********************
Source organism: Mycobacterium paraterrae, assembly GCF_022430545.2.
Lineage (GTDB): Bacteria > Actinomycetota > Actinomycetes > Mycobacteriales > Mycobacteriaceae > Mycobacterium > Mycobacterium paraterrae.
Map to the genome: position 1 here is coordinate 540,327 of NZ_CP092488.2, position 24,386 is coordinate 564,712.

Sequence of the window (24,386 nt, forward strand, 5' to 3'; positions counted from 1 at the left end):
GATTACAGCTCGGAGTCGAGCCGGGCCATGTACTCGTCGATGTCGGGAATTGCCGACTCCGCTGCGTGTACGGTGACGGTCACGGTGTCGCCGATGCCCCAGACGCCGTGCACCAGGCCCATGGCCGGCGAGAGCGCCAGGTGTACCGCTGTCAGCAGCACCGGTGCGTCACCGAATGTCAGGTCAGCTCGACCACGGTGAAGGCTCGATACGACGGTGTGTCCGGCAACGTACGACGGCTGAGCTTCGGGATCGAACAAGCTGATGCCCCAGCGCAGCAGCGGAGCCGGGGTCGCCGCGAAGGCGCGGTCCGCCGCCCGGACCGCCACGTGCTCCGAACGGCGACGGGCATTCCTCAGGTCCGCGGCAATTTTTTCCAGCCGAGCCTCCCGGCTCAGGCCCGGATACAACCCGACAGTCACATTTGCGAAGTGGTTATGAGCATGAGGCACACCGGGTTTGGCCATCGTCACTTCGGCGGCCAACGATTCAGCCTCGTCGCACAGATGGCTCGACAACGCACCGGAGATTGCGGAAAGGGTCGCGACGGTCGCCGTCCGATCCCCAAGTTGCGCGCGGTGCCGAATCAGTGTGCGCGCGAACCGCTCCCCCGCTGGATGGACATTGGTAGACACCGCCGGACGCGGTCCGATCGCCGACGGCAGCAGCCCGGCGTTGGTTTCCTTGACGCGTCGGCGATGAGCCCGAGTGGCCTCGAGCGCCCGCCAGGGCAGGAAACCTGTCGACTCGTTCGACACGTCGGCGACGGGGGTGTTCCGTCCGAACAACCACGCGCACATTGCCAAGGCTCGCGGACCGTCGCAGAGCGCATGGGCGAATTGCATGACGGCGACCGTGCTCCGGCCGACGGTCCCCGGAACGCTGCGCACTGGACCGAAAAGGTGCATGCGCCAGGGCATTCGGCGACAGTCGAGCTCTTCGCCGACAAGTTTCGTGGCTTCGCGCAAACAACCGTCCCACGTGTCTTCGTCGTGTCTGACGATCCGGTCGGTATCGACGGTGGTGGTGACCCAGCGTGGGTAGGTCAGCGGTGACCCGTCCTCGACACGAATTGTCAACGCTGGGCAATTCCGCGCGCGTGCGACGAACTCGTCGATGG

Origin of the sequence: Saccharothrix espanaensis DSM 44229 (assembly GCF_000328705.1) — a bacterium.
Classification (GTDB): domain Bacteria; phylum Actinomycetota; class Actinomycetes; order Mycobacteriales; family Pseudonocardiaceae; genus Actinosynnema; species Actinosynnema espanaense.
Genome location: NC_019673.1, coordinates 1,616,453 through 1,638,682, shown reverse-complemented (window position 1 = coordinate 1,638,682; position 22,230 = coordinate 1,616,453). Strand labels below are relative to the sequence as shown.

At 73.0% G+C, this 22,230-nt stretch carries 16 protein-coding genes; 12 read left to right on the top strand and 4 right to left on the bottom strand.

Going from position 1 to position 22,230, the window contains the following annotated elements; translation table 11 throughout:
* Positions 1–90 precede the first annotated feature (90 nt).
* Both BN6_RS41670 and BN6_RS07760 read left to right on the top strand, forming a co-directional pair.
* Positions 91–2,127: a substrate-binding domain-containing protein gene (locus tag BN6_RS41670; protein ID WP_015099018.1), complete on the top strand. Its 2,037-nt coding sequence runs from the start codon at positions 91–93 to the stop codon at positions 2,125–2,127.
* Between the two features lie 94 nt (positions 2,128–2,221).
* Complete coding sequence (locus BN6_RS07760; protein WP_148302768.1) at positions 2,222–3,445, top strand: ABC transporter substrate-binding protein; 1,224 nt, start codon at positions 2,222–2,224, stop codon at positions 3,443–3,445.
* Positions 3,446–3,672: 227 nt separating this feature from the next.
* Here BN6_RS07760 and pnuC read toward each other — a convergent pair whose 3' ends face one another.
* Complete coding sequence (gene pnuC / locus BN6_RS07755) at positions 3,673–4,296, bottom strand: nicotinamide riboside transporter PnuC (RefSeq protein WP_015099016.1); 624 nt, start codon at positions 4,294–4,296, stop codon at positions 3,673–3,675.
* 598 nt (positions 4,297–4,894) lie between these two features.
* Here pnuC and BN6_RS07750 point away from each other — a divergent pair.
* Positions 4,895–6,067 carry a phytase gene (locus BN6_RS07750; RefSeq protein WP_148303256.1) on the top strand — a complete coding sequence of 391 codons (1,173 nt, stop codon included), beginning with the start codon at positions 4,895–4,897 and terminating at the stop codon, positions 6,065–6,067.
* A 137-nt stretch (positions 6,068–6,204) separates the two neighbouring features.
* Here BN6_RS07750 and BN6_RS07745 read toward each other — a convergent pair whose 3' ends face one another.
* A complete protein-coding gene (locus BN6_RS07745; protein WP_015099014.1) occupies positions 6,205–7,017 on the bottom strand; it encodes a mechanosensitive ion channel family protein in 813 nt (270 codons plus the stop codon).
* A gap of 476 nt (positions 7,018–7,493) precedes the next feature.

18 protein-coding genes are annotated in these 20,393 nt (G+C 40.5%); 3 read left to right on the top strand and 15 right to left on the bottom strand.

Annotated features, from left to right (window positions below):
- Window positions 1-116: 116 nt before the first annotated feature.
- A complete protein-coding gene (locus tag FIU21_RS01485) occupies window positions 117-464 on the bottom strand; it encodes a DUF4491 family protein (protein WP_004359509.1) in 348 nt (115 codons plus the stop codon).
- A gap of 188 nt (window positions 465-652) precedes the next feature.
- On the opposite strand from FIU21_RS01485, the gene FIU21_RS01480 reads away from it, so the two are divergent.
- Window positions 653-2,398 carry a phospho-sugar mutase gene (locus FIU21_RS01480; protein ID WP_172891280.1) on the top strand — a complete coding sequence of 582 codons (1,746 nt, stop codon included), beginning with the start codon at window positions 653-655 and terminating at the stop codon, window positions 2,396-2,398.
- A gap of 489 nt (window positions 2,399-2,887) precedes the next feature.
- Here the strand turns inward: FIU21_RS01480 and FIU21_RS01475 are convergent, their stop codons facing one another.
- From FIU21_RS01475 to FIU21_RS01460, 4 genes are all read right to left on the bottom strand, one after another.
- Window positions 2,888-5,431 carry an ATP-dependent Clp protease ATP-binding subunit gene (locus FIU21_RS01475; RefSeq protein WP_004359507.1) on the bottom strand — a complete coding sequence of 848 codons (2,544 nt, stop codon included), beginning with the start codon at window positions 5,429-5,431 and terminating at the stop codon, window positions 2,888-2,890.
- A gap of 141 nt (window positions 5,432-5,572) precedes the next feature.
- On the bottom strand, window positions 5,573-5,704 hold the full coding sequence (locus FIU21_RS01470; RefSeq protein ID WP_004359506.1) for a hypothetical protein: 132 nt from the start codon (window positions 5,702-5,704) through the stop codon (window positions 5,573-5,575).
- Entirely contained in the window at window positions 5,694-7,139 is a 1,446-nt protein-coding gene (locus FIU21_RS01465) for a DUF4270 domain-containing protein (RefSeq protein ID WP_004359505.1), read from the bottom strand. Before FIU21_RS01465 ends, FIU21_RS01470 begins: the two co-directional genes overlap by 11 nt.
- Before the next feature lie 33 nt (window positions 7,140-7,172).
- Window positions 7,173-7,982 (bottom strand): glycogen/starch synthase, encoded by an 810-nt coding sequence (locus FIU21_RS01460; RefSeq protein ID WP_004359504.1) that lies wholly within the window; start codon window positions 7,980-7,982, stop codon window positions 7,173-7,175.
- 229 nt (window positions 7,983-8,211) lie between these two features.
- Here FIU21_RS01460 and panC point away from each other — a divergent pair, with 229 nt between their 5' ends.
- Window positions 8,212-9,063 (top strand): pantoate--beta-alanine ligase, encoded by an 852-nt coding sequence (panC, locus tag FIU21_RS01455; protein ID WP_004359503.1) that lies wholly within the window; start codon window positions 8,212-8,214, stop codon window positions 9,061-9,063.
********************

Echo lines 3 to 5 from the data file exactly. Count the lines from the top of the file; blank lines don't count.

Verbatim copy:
Map to the genome: position 1 here is coordinate 540,327 of NZ_CP092488.2, position 24,386 is coordinate 564,712.

Sequence of the window (24,386 nt, forward strand, 5' to 3'; positions counted from 1 at the left end):
GATTACAGCTCGGAGTCGAGCCGGGCCATGTACTCGTCGATGTCGGGAATTGCCGACTCCGCTGCGTGTACGGTGACGGTCACGGTGTCGCCGATGCCCCAGACGCCGTGCACCAGGCCCATGGCCGGCGAGAGCGCCAGGTGTACCGCTGTCAGCAGCACCGGTGCGTCACCGAATGTCAGGTCAGCTCGACCACGGTGAAGGCTCGATACGACGGTGTGTCCGGCAACGTACGACGGCTGAGCTTCGGGATCGAACAAGCTGATGCCCCAGCGCAGCAGCGGAGCCGGGGTCGCCGCGAAGGCGCGGTCCGCCGCCCGGACCGCCACGTGCTCCGAACGGCGACGGGCATTCCTCAGGTCCGCGGCAATTTTTTCCAGCCGAGCCTCCCGGCTCAGGCCCGGATACAACCCGACAGTCACATTTGCGAAGTGGTTATGAGCATGAGGCACACCGGGTTTGGCCATCGTCACTTCGGCGGCCAACGATTCAGCCTCGTCGCACAGATGGCTCGACAACGCACCGGAGATTGCGGAAAGGGTCGCGACGGTCGCCGTCCGATCCCCAAGTTGCGCGCGGTGCCGAATCAGTGTGCGCGCGAACCGCTCCCCCGCTGGATGGACATTGGTAGACACCGCCGGACGCGGTCCGATCGCCGACGGCAGCAGCCCGGCGTTGGTTTCCTTGACGCGTCGGCGATGAGCCCGAGTGGCCTCGAGCGCCCGCCAGGGCAGGAAACCTGTCGACTCGTTCGACACGTCGGCGACGGGGGTGTTCCGTCCGAACAACCACGCGCACATTGCCAAGGCTCGCGGACCGTCGCAGAGCGCATGGGCGAATTGCATGACGGCGACCGTGCTCCGGCCGACGGTCCCCGGAACGCTGCGCACTGGACCGAAAAGGTGCATGCGCCAGGGCATTCGGCGACAGTCGAGCTCTTCGCCGACAAGTTTCGTGGCTTCGCGCAAACAACCGTCCCACGTGTCTTCGTCGTGTCTGACGATCCGGTCGGTATCGACGGTGGTGGTGACCCAGCGTGGGTAGGTCAGCGGTGACCCGTCCTCGACACGAATTGTCAACGCTGGGCAATTCCGCGCGCGTGCGACGAACTCGTCGATGG